Barcelona is a city with its blood on fire. With a regular flow of tourists visiting throughout the year in search of the enchanting seaside culture, this exotic and vibrant city offers an outstanding variety of architecture and unmistakable party lifestyle that could only be described as distinctly Spanish.
Unsurprisingly, given the number of visitors it attracts on a year-round basis, Barcelona has a robust hotel scene. There’s a wide spectrum of different accommodation options – from the no-frills appeal of the Travelodge Barcelona Poblenou (Carrer de Llacuna 23-24) to the classic five-star stylings of Hotel Arts Barcelona (Carrer Marina 19-21) – and by consequence there’s plenty to cater for those on a budget, as well as those in search of luxury. On which note, the five-star Ohla Hotel (Via Laietana 49) is notable as one of the more recent additions to the top-end market, while the nearby Grand Hotel Central (Via Laietana 30) provides four-star comfort.
Souvenirs are everywhere you look in Barcelona, so if you’re after a Gaudí T-shirt or an FC Barcelona scarf you won’t exactly be stuck for choice. For something more substantial, meanwhile, shopping boulevards like Passeig de Gràcia are home to large numbers of designer stores, while the creative El Born district is a great option for picking up items from quirkier independent outlets. On La Rambla, the food stalls at Boqueria Market (Rambla 85-89) are where to head for fresh produce, and not far away the large El Corte Inglés department store (Plaça de Catalunya 14) draws plenty of interest during its sale periods.
At times it can feel as though Barcelona is permanently engaged in one long mealtime. The prevalence of tapas (and their larger counterparts, racions) means that food is rarely out of mind, as does the local predilection for eating late – it’s by no means unusual for people to arrive at restaurants after 10pm. Try Quimet i Quimet (Carrer del Poeta Cabanyes 25) for authentic tapas, or head to the Michelin-starred Cinc Sentits (Carrer d'Aribau 58) for the restaurant often touted as Barcelona’s best. For an atmospheric drink, call in at Bar Pesca Salada (Carrer Cera 32), located in an old fish store and serving 24 brands of gin.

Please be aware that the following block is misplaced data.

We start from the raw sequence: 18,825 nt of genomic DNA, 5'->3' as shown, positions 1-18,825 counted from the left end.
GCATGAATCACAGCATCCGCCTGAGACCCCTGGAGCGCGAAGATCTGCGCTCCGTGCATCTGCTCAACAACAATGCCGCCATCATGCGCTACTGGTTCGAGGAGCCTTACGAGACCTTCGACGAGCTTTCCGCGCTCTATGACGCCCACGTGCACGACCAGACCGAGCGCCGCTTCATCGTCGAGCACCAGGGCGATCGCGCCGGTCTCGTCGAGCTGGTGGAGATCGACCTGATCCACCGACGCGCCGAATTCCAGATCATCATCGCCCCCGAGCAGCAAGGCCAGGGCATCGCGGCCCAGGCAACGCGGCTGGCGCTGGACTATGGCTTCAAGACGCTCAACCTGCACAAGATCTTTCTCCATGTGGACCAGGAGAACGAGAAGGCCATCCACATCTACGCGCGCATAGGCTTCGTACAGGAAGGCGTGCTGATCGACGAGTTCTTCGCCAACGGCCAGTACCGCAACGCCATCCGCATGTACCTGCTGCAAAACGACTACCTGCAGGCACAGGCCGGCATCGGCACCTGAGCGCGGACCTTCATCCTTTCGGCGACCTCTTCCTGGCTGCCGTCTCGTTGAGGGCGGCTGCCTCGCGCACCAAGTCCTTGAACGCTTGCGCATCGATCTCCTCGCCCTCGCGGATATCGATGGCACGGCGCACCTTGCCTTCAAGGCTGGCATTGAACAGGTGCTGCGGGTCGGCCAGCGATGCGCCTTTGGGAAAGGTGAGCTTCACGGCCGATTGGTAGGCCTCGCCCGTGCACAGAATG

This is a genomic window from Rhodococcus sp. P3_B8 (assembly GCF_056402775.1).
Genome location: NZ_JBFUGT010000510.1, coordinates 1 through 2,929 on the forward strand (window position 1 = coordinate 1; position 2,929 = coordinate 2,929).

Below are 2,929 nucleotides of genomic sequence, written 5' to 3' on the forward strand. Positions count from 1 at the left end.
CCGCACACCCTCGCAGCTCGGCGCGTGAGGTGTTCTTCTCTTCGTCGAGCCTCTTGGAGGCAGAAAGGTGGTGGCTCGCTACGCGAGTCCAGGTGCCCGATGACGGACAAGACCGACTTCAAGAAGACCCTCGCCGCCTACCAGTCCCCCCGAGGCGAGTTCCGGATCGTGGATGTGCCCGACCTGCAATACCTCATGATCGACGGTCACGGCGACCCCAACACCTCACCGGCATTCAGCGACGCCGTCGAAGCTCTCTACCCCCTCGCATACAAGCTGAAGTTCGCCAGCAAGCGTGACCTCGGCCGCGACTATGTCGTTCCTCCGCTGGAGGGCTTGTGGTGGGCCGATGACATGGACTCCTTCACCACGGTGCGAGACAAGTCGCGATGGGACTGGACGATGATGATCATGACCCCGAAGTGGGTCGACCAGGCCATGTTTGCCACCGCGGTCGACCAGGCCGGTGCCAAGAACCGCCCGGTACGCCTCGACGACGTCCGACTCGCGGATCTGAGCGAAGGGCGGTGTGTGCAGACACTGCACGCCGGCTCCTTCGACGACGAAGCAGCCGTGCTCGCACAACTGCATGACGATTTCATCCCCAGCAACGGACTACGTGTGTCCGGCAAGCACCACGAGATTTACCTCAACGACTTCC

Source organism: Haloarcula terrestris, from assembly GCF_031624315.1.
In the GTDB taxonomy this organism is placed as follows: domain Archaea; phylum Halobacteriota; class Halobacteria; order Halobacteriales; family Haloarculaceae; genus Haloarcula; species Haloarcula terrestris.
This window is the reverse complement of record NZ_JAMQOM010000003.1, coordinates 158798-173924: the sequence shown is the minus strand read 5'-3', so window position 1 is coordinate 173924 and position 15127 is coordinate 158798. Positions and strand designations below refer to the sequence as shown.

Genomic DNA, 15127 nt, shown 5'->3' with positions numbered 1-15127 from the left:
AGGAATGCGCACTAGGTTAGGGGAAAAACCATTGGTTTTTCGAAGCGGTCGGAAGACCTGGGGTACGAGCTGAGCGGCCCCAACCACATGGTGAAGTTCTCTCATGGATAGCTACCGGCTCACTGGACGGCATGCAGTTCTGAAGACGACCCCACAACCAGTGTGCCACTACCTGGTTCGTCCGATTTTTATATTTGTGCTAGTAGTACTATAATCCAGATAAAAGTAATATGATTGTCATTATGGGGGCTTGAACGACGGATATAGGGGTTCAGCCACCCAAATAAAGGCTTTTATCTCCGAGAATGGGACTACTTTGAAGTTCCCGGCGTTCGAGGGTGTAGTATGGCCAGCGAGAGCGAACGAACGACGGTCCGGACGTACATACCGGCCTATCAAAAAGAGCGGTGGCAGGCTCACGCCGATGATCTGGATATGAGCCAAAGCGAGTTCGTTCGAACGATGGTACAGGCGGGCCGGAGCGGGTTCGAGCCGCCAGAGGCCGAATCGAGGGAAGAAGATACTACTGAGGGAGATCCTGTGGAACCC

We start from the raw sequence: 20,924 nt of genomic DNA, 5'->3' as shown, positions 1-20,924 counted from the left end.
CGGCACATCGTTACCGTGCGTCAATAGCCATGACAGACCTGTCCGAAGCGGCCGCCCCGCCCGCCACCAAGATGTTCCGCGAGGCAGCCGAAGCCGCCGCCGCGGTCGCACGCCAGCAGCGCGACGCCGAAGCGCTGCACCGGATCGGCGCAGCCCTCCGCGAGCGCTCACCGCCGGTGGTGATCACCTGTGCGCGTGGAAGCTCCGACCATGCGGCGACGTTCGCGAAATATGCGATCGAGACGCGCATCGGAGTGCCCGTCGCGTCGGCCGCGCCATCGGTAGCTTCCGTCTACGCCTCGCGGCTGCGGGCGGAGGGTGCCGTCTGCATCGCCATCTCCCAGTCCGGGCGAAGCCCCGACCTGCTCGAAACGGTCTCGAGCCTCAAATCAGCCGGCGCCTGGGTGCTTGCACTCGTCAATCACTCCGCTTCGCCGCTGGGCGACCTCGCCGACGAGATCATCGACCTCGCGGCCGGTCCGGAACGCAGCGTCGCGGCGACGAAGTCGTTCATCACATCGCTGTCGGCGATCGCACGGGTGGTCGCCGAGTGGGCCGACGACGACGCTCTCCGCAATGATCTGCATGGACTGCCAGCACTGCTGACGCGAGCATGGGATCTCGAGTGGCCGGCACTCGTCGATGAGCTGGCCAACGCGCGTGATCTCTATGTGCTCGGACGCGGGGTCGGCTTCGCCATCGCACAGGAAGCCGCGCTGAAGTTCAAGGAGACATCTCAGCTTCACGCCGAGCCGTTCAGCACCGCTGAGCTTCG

The big pre-Lent fiesta, with masked balls, musical parades and copious amounts of food and drink. Colourful costumes and packed bars are the order of the day – proceedings end with the symbolic "burial of the sardine".
A bedlam of firecrackers, beach bonfires and fun-seeking locals, the Sant Joan festival takes place each 23 June – although the days preceding it are often lively too. Cava is traditionally the tipple of choice.
Festival del Grec
Barcelona’s largest highbrow cultural festival gives a public platform for dance, music, circus and theatre. It takes its name from the Teatre Grec on Montjuïc, which is still one of the key venues.
A three-day offering at the altar of electronic music and new media, this hugely renowned gathering bills itself as an "International Festival of Advanced Music and New Media Art". It hosts thousands of creative professionals, as well as plenty of DJ-based partying.
Festes de la Mercè
Held in honour of Barcelona’s patron saint, the week-long Festes de la Mercè is Barcelona’s biggest annual festival: giants are paraded through the streets, concerts are held and the city as a whole enjoys seven days of firework displays and general merriment.